Juneau, Alaska (KINY) - The special election for Alaska’s at-large U.S. House seat is less than one week away.
Election Day is Aug. 16, and early voting began on Monday, Aug. 1. The race will feature Alaska’s first-ever ranked-choice voting election, with Republicans Sarah Palin and Nick Begich, and Democrat Mary S. Peltola, running as the top three.
According to FairVote, a publication advocating ranked-choice voting for more than 30 years, this year's election will be the same in some ways, but different in others.
Ranked-choice election results won’t be reported for 15 days following the election. The timeline is set by the Alaska Division of Elections and state law.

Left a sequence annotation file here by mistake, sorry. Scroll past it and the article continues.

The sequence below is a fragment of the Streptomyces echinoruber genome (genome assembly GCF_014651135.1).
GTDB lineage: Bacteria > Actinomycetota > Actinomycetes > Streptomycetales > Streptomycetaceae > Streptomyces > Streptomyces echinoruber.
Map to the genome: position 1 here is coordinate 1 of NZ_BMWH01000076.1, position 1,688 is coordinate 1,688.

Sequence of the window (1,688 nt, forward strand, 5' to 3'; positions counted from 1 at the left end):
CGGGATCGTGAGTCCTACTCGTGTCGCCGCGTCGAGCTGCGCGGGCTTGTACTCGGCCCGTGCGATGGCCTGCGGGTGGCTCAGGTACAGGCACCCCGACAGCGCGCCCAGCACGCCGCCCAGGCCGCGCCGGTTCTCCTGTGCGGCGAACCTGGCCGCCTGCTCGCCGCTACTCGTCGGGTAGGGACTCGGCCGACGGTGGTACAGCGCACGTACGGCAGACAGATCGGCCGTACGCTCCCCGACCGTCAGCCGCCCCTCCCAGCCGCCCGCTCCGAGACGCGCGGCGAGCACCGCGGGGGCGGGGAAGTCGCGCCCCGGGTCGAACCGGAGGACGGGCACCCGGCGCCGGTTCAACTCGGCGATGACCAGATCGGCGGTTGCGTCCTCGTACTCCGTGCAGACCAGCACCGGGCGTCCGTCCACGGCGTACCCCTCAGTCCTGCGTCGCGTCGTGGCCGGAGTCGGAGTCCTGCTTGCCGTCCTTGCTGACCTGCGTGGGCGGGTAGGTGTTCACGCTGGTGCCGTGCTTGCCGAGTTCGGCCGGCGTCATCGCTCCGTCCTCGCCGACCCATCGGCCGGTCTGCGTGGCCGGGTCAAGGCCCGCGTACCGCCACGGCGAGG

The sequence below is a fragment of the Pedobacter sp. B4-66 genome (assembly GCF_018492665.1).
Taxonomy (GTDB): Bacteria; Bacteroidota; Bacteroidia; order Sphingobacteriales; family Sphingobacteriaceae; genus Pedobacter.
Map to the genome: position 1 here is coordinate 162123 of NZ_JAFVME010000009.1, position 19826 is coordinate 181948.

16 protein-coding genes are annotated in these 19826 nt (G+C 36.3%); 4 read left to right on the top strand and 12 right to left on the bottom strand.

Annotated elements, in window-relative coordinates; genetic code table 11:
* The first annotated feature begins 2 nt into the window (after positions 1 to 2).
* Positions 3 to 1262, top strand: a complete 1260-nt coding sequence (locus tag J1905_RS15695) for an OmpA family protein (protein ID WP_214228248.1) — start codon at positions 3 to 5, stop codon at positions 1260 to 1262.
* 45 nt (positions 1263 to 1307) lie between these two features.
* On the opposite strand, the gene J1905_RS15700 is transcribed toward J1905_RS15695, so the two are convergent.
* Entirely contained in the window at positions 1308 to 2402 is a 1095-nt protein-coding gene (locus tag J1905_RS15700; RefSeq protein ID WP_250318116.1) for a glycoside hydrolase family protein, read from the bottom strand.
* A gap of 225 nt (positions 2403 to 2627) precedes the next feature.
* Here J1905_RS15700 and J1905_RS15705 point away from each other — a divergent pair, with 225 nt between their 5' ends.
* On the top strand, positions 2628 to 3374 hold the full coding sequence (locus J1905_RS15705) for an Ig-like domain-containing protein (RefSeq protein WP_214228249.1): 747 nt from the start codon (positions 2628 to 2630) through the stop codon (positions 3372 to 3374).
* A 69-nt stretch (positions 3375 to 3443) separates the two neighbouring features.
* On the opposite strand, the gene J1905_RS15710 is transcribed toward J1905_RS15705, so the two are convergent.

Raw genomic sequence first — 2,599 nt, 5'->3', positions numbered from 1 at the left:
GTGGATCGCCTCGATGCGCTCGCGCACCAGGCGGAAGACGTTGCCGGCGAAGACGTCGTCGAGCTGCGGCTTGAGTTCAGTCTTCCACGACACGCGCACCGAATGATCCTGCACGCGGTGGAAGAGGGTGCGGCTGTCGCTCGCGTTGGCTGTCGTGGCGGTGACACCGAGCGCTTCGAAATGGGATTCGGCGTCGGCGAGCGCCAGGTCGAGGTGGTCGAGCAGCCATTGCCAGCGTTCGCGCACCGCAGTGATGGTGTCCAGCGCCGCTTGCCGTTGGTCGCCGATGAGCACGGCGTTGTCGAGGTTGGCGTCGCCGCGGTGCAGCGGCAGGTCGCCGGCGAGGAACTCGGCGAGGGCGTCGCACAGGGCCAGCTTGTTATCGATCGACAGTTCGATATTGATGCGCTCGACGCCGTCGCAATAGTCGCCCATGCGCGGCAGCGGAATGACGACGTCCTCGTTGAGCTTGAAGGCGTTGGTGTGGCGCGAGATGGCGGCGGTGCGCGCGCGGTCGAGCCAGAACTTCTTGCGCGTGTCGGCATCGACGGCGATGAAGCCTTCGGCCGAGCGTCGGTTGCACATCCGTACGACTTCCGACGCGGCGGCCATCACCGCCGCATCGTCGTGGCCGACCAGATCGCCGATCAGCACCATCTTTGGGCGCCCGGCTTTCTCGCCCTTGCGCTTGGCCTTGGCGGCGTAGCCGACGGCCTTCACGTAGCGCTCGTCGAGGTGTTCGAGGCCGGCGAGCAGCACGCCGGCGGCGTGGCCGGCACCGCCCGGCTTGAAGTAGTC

Alaska State law allows up to 15 days for an absentee ballot to be received after Election Day, and only first-choice results will be reported for the first 15 days following the election. Preliminary ranked-choice results will be released no earlier than Aug. 31, and official results will likely be certified on Sept. 2.
Alaska’s extended vote-counting period is not new or unique to ranked-choice voting; Sen. Murkowski’s election win in 2010 was called after 15 days, and Rep. Don Young's and Sen. Dan Sullivan’s wins in 2020 were called after eight days. For primary elections, Alaska law allows up to 10 days for an absentee ballot to be received.
Recent polling data suggests that Peltola may have the most first-choice support, with Begich and Palin splitting Republicans and conservative-leaning independents.
However, when the lower-performing candidate of the two Republicans is eliminated, the other Republican would consolidate the vote and add to their electoral total.
Add a comment